Lost Rivers represents a return to her roots in some ways for Soukup. At the end of the ’90s she worked at the Inter-Society for the Electronic Arts (ISEA). It was exciting times for those working in new media but it was all about the technology. With time people have moved beyond the “new toys” mindset and now there’s much more focus on content.

During development on the documentary of Lost Rivers, Soukup was inspired by Irene Cheng and Brett Snyder’s mobile app Museum of the Phantom City, a living archive that allows the user to view and contribute information about locations of innovative architectural projects that have never reached fruition in New York City.

The Lost Rivers smartphone app

Phantom City uses the same geo-localising capacity as Google Maps, a development in online technology that Soukup finds particularly exciting. She also loved the idea of getting away from the stationary keyboard and screen setup, having the user moving around out in the world with their mobile device.

A lot of producers would have handed off the interactive components of Lost Rivers, but Soukup’s strategy was to learn how to do this kind of production as intuitively as she did documentary production. It brought her back to her past M.A. supervisor, Kim Sawchuk, professor in communication studies at Concordia and co-founder of that university’s Mobile Media Lab, to propose a partnership.

There was no production template for this type of pairing of a private enterprise with an institution, but the university’s non-profit status allowed the production to receive both financial and human resources through the Social Science and Humanities Research Council. In today’s world of low-budget crowd-funded projects, finding new collaborations that can assist in accessing new money is critical.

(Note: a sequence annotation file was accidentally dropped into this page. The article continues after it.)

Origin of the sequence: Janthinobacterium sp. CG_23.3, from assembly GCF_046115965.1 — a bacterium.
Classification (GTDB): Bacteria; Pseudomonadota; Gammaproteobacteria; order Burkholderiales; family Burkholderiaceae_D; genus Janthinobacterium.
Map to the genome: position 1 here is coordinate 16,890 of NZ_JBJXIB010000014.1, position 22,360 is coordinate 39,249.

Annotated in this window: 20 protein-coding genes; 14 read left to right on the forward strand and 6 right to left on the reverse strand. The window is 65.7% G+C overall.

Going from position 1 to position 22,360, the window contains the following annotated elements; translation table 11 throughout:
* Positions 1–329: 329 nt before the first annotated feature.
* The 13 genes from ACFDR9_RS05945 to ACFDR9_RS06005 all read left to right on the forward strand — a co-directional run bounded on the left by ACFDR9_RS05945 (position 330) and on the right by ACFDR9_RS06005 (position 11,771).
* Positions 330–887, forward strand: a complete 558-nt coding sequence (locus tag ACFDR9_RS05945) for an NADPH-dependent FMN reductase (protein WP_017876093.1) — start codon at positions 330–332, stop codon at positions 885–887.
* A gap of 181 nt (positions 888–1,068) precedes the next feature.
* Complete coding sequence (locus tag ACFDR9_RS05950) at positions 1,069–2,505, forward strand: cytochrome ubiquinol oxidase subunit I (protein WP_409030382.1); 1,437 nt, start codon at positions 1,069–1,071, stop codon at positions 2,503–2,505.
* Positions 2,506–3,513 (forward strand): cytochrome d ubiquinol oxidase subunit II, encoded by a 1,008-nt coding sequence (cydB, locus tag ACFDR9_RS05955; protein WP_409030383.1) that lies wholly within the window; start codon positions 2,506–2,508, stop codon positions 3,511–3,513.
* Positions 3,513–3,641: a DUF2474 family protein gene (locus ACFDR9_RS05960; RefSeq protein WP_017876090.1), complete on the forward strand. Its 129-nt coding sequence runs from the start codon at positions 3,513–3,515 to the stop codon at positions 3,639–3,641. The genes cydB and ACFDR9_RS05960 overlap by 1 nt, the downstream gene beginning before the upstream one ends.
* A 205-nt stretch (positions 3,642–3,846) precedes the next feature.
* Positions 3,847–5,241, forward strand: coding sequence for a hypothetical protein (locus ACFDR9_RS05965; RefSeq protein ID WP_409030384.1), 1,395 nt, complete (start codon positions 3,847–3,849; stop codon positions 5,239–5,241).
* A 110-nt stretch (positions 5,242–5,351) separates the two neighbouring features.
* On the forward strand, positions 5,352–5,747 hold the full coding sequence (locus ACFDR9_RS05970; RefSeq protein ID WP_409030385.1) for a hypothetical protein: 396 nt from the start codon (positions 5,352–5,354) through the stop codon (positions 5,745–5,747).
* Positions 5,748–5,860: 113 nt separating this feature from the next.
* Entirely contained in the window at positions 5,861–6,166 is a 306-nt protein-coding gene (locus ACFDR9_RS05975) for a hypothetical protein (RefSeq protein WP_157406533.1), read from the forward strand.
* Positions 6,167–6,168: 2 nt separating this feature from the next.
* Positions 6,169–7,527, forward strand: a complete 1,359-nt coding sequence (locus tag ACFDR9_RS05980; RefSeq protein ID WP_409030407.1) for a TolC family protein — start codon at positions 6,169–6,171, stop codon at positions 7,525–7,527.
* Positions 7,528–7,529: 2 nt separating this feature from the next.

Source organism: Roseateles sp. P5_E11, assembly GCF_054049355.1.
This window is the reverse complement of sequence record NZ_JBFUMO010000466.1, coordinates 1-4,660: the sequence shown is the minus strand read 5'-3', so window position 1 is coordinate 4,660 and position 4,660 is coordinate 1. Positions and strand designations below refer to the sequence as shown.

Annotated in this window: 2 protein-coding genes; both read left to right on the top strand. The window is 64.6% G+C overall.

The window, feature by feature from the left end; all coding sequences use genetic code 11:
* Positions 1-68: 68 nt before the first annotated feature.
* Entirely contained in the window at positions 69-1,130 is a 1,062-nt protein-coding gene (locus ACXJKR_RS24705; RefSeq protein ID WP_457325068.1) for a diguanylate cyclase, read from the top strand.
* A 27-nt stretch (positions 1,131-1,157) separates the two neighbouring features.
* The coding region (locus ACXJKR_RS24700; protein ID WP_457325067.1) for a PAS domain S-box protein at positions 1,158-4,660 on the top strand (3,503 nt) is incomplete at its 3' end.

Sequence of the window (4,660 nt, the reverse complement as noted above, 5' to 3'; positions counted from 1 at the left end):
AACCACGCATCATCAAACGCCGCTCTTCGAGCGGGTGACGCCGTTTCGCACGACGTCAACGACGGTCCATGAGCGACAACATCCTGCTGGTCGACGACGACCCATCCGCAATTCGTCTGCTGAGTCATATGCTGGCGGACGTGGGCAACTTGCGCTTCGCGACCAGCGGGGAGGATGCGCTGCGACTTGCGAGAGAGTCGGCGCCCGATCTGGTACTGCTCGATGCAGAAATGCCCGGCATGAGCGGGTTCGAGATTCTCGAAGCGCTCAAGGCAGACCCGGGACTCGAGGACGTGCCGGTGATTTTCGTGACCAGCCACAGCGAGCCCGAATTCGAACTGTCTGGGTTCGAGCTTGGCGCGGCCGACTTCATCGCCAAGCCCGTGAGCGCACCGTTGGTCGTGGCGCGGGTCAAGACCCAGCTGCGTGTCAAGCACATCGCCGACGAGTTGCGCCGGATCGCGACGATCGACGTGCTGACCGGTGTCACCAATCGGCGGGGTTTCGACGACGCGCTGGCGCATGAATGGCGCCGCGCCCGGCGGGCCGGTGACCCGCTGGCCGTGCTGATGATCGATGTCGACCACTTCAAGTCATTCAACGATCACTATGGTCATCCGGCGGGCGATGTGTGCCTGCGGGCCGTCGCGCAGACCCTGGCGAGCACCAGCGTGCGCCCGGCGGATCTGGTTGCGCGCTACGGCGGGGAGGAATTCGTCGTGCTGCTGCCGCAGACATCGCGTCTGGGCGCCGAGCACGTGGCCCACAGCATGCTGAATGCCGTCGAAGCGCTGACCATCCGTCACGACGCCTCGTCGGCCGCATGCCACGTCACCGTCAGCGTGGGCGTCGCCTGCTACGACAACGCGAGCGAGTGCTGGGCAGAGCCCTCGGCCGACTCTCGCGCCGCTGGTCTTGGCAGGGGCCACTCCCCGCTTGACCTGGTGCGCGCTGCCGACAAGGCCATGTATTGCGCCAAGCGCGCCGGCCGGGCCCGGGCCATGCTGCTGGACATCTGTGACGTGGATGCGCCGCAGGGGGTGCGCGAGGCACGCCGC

Soukup adds that already knowing Kim Sawchuk was key to making the collaboration work: “When you’re trying to create new formulas and new ways to do things and there’s no road map, trust is a key element.”

Right now the app is about the past and archival history but will soon allow the user to experience rivers in the present sense at specific locations where they are now buried—which manhole cover you can look down into and see or hear the river. Using an interactive soundscape component developed by one of the students in Concordia’s Mobile Media Lab, the user will be able to hear the sound change through their earphones as they “shovel” deeper down towards the running water source beneath them, using their phone as a virtual shovel.